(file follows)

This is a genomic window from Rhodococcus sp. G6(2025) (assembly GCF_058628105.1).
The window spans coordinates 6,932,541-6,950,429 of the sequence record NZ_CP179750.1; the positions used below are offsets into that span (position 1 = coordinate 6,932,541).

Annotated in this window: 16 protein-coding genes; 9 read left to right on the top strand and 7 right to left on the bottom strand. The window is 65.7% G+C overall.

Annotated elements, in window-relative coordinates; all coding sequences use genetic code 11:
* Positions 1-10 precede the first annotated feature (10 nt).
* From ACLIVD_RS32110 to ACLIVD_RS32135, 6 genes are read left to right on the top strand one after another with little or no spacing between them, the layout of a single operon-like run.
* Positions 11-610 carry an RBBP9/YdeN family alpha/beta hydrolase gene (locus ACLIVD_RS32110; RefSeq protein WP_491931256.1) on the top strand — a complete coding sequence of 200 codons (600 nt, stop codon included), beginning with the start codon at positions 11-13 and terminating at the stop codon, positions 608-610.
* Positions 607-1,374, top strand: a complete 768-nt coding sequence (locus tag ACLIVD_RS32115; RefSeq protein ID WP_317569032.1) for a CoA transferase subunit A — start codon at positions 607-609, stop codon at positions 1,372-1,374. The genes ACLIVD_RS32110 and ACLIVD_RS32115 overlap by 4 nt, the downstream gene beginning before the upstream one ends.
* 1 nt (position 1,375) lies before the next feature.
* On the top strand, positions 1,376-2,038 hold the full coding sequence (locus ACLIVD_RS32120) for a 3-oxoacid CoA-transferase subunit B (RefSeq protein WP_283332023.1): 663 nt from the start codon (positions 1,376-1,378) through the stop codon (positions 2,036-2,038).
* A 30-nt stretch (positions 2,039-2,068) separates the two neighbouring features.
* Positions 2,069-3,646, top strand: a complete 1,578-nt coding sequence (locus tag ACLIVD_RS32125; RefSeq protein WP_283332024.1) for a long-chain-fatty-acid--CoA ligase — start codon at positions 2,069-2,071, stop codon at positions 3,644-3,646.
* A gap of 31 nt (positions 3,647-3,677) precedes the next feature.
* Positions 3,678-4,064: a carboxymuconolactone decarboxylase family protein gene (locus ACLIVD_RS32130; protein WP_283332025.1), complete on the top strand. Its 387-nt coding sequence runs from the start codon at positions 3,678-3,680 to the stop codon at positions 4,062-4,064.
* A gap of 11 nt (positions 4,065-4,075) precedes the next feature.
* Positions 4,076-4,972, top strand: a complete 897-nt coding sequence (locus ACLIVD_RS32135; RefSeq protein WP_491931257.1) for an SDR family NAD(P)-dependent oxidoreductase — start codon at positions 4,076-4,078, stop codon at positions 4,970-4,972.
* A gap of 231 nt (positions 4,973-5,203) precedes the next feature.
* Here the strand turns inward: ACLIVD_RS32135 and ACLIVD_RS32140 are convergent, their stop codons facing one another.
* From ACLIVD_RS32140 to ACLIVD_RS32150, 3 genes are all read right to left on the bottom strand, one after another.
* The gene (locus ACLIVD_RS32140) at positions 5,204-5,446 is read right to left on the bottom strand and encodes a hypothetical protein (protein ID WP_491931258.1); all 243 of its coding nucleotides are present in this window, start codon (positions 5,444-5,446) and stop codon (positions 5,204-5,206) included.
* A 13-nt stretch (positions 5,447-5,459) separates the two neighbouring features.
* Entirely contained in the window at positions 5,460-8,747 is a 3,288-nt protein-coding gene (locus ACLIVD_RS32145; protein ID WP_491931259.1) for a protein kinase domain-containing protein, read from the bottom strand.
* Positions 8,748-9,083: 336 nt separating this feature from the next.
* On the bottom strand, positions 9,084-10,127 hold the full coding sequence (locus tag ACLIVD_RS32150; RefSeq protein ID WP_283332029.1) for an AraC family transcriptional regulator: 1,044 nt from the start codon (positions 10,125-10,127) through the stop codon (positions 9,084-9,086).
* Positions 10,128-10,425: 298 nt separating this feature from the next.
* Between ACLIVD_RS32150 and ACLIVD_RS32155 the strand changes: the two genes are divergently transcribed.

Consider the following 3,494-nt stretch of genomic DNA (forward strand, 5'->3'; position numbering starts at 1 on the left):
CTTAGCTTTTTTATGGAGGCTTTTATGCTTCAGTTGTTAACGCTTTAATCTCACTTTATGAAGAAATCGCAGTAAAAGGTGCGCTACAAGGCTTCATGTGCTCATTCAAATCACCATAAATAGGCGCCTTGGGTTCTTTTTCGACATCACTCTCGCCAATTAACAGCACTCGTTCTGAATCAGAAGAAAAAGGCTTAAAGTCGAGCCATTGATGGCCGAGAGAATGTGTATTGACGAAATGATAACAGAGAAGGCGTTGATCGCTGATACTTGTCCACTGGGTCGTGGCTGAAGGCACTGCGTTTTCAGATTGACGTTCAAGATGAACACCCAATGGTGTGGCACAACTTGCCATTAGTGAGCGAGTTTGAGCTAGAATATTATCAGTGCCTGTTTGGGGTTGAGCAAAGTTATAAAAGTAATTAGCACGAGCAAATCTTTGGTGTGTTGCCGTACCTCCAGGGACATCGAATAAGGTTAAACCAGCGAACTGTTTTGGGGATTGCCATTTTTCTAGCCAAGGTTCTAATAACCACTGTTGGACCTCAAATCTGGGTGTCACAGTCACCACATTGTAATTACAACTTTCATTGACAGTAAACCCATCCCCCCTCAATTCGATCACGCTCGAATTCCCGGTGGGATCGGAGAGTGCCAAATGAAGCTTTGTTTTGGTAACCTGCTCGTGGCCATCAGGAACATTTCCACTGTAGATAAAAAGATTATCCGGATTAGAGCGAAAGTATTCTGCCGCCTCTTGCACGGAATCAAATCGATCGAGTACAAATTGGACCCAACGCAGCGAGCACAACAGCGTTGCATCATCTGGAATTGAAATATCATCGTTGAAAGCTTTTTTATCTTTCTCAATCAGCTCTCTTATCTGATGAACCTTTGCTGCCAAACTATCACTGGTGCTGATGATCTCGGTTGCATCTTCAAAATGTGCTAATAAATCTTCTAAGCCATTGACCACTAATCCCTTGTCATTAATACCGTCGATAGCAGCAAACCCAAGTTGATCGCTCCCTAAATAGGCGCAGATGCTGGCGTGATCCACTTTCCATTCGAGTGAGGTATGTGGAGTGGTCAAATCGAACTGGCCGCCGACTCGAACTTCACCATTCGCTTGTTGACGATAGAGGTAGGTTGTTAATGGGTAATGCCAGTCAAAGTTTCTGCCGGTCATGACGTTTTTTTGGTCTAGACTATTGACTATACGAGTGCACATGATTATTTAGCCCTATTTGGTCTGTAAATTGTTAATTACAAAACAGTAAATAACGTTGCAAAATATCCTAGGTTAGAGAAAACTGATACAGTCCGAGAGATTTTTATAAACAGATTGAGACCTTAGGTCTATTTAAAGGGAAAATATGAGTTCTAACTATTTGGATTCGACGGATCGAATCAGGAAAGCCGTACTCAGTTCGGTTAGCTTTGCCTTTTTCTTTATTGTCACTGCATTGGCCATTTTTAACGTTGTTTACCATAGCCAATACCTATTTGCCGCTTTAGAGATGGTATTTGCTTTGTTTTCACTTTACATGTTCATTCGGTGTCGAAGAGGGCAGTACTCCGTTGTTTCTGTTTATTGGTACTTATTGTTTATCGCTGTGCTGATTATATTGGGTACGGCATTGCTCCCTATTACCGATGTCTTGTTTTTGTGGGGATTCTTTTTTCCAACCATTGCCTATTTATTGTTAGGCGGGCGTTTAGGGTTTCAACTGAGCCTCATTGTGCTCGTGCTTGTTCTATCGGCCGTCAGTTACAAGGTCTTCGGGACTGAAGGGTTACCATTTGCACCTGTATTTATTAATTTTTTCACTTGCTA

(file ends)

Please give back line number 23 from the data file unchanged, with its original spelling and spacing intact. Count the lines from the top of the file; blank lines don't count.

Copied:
* Positions 8,748-9,083: 336 nt separating this feature from the next.